Republican U.S. presidential candidates businessman Donald Trump and Senator Ted Cruz pose together before the start of the Republican presidential debate in Las Vegas, Nev., Dec. 15, 2015.
Photo by David Becker/Reuters

The GOP’s pro-torture posture comes into sharper focus

Going into Saturday night’s Republican debate, an alarming number of GOP presidential candidates had already voiced support for returning to torture policies banned by the Obama administration. On the debate stage and after the event, some took the pro-torture posture even further.
2/7/16, 12:32 AM ET

Cruz: Under definition of torture, water boarding is not

Ted Cruz discusses why waterboarding does not fit the technical definition of torture and if he would revive enhanced interrogation as president.
Ted Cruz discusses why waterboarding does not fit the technical definition of torture and if he would revive enhanced interrogation as president.
The New Republic’s Gwyneth Kelly noted:
Finally, a cause to unite a fractured party. Ted Cruz refused to say that he would support torturing terrorism suspects, only because waterboarding, the torture technique he was asked about, isn’t torture. Cruz said that waterboarding is merely “vigorous interrogation” that doesn’t “meet the generally recognized definition of torture.”
He is wrong.
What makes this especially noteworthy is that, as recently as December, Cruz’s approach to the issue was far less ridiculous.  ”We can defend our nation and be strong and uphold our values,” the Texas Republican told the Associated Press just two months ago. “There is a reason the bad guys engage in torture. ISIS engages in torture. Iran engages in torture. America does not need to torture to protect ourselves.”
What he neglected to mention is that, in Cruz’s book, actual torture policies don’t fall under his narrow definition of “torture.”
Of course, Cruz wasn’t alone. In the same debate, asked about torture, Marco Rubio argued the question itself missed the point. “Here’s the bigger problem with all this: we’re not interrogating anybody right now,” he said. (Add “interrogations” to the list of issues about which Marco Rubio is badly confused.)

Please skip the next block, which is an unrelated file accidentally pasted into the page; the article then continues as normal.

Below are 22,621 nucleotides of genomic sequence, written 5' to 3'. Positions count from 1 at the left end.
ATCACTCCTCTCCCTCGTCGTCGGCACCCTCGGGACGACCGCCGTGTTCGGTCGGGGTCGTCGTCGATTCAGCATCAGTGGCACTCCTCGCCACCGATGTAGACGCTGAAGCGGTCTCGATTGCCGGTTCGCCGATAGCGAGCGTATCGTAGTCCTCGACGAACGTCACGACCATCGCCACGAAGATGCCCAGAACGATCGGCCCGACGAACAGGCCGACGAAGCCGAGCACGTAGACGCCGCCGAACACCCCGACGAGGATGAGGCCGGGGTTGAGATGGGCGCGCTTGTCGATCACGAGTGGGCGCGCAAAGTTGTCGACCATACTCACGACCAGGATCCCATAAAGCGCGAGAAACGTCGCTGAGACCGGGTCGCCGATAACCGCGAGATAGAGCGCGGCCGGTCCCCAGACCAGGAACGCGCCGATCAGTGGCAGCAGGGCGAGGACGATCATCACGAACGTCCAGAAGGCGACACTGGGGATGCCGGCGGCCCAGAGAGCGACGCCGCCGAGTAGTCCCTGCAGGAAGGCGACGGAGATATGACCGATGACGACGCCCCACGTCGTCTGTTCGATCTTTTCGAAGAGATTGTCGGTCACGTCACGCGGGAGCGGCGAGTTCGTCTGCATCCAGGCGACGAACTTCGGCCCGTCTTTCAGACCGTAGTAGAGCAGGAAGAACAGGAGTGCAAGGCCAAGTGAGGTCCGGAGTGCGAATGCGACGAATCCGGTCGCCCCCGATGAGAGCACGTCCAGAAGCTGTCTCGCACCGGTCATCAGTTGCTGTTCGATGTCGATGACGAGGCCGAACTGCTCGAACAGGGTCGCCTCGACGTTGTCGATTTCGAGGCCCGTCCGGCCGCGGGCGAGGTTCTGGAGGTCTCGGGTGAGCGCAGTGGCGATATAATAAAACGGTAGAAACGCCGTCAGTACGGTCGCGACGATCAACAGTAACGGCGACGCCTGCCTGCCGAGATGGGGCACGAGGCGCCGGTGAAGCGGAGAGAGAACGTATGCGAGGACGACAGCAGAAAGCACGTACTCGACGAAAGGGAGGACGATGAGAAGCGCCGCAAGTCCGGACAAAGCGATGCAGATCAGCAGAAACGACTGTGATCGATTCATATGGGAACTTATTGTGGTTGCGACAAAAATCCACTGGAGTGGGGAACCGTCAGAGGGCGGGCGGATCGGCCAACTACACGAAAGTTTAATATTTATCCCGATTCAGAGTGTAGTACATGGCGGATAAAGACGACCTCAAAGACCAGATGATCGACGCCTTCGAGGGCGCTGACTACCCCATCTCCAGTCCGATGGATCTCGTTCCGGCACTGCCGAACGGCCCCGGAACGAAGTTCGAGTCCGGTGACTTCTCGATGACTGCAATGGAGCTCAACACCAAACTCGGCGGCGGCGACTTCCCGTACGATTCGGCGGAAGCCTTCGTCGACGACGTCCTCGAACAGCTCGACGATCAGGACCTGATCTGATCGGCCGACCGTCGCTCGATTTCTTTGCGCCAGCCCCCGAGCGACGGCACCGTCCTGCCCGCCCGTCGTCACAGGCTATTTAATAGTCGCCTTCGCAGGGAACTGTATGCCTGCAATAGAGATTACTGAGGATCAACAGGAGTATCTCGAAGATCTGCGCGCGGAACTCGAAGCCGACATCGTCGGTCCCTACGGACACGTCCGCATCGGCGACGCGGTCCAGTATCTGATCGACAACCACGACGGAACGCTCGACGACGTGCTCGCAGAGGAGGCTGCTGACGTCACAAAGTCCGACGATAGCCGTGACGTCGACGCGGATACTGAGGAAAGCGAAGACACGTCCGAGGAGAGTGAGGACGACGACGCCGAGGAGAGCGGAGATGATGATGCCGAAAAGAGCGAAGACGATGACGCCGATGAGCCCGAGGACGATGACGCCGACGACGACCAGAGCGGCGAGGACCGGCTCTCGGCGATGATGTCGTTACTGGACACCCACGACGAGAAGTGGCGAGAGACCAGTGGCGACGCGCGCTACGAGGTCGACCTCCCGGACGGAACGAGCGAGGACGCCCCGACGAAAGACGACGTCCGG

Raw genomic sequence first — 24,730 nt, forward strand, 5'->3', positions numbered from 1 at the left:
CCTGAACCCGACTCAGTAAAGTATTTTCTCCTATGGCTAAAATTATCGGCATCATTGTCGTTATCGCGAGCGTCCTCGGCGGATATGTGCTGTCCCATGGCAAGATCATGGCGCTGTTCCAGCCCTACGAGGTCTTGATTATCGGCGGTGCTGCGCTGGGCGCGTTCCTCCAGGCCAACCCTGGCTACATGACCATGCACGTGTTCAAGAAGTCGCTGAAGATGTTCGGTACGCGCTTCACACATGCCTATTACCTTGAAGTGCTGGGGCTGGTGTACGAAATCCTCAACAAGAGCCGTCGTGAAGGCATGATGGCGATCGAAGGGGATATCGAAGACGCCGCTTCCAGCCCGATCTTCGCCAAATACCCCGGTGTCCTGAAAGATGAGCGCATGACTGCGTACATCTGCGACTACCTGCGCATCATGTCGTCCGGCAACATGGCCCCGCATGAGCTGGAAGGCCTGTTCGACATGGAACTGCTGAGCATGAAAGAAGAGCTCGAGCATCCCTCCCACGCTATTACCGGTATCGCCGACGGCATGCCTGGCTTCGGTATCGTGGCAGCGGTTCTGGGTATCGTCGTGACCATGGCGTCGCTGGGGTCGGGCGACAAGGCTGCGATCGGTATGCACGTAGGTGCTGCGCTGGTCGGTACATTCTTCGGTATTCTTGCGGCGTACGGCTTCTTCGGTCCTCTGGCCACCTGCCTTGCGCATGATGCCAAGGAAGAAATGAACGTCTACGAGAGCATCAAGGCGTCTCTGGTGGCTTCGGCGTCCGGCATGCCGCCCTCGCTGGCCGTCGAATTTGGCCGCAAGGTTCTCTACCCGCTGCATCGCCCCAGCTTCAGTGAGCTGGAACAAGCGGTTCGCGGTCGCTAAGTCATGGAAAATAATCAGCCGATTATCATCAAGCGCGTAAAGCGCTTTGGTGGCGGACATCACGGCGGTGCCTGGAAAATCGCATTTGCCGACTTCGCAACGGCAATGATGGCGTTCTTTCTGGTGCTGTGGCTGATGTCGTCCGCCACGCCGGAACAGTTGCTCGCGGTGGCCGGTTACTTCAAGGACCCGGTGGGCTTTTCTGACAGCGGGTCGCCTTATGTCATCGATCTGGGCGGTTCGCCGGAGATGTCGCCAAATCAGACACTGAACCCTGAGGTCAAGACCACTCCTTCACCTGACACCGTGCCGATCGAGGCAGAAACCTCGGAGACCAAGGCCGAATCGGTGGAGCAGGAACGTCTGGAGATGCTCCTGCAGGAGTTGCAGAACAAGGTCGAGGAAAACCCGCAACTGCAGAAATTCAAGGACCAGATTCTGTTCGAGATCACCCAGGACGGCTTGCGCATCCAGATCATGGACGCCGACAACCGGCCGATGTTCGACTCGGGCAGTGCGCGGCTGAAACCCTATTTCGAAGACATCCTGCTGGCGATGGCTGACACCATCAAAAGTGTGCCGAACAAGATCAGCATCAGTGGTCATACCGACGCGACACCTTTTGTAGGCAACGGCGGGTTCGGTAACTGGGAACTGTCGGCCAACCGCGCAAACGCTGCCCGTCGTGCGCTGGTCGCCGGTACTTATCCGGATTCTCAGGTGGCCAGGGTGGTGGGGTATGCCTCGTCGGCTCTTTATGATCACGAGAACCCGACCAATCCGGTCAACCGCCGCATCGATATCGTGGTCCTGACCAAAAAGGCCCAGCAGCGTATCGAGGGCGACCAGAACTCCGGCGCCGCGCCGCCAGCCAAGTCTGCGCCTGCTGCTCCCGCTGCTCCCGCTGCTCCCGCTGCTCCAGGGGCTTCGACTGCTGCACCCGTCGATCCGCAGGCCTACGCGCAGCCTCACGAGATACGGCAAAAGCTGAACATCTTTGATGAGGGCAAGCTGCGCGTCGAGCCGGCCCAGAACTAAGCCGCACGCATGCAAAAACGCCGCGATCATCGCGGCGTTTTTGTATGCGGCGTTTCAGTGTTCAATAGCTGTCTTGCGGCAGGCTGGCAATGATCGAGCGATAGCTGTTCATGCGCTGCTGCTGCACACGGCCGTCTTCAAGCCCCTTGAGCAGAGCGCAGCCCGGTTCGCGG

But leave it to Donald Trump to effectively endorse a campaign platform based on war crimes.
On Saturday night, the New York Republican argued, “I would bring back waterboarding and I’d bring back a hell of a lot worse than waterboarding” – a remark that drew unsettling applause from the New Hampshire audience.
Trump, who has previously endorsed torture even “if it doesn’t work” in producing valuable intelligence, elaborated on his position during an interview with ABC’s George Stephanopoulos yesterday. From the transcript:
STEPHANOPOULOS: As president, you would authorize torture?
TRUMP: I would absolutely authorize something beyond waterboarding. And believe me, it will be effective. If we need information, George, you have our enemy cutting heads off of Christians and plenty of others, by the hundreds, by the thousands.
STEPHANOPOULOS: Do we win by being more like them?
TRUMP: Yes. I’m sorry. You have to do it that way.
When the “This Week” host asked if the United States would “chop off heads” of detainees under Trump’s policy, the GOP candidate didn’t answer directly, but did say, “We’re going to do things beyond waterboarding perhaps, if that happens to come…. [W]hen you have conditions like that, I would say absolutely, I would approve waterboarding and if you go beyond it, I’m OK with that.”
He did not appear to be kidding.